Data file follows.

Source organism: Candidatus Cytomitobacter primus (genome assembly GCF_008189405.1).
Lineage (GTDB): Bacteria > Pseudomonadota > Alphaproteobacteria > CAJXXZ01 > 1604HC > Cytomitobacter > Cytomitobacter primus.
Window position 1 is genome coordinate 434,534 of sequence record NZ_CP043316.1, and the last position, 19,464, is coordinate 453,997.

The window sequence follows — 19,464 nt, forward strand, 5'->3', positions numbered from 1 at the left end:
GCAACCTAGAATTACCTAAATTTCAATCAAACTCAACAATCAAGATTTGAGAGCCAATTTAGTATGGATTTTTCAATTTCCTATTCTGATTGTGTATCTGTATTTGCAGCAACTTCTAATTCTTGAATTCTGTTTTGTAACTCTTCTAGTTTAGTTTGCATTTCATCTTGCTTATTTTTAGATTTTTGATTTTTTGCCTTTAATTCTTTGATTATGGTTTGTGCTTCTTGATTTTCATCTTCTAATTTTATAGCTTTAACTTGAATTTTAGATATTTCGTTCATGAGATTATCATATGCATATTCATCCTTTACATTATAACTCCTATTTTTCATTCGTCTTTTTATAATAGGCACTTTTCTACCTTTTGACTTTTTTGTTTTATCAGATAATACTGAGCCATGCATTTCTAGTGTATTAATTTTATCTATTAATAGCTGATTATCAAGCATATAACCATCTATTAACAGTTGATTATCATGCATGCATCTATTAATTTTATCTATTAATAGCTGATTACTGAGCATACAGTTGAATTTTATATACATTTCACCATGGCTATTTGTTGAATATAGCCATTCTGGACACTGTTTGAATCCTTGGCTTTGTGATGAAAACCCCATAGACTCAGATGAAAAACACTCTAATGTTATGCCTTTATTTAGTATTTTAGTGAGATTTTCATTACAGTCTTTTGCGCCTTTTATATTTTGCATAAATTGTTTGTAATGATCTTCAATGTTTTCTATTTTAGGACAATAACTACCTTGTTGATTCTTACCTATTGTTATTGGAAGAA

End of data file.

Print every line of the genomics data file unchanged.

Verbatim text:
Source organism: Candidatus Cytomitobacter primus (genome assembly GCF_008189405.1).
Lineage (GTDB): Bacteria > Pseudomonadota > Alphaproteobacteria > CAJXXZ01 > 1604HC > Cytomitobacter > Cytomitobacter primus.
Window position 1 is genome coordinate 434,534 of sequence record NZ_CP043316.1, and the last position, 19,464, is coordinate 453,997.

The window sequence follows — 19,464 nt, forward strand, 5'->3', positions numbered from 1 at the left end:
GCAACCTAGAATTACCTAAATTTCAATCAAACTCAACAATCAAGATTTGAGAGCCAATTTAGTATGGATTTTTCAATTTCCTATTCTGATTGTGTATCTGTATTTGCAGCAACTTCTAATTCTTGAATTCTGTTTTGTAACTCTTCTAGTTTAGTTTGCATTTCATCTTGCTTATTTTTAGATTTTTGATTTTTTGCCTTTAATTCTTTGATTATGGTTTGTGCTTCTTGATTTTCATCTTCTAATTTTATAGCTTTAACTTGAATTTTAGATATTTCGTTCATGAGATTATCATATGCATATTCATCCTTTACATTATAACTCCTATTTTTCATTCGTCTTTTTATAATAGGCACTTTTCTACCTTTTGACTTTTTTGTTTTATCAGATAATACTGAGCCATGCATTTCTAGTGTATTAATTTTATCTATTAATAGCTGATTATCAAGCATATAACCATCTATTAACAGTTGATTATCATGCATGCATCTATTAATTTTATCTATTAATAGCTGATTACTGAGCATACAGTTGAATTTTATATACATTTCACCATGGCTATTTGTTGAATATAGCCATTCTGGACACTGTTTGAATCCTTGGCTTTGTGATGAAAACCCCATAGACTCAGATGAAAAACACTCTAATGTTATGCCTTTATTTAGTATTTTAGTGAGATTTTCATTACAGTCTTTTGCGCCTTTTATATTTTGCATAAATTGTTTGTAATGATCTTCAATGTTTTCTATTTTAGGACAATAACTACCTTGTTGATTCTTACCTATTGTTATTGGAAGAA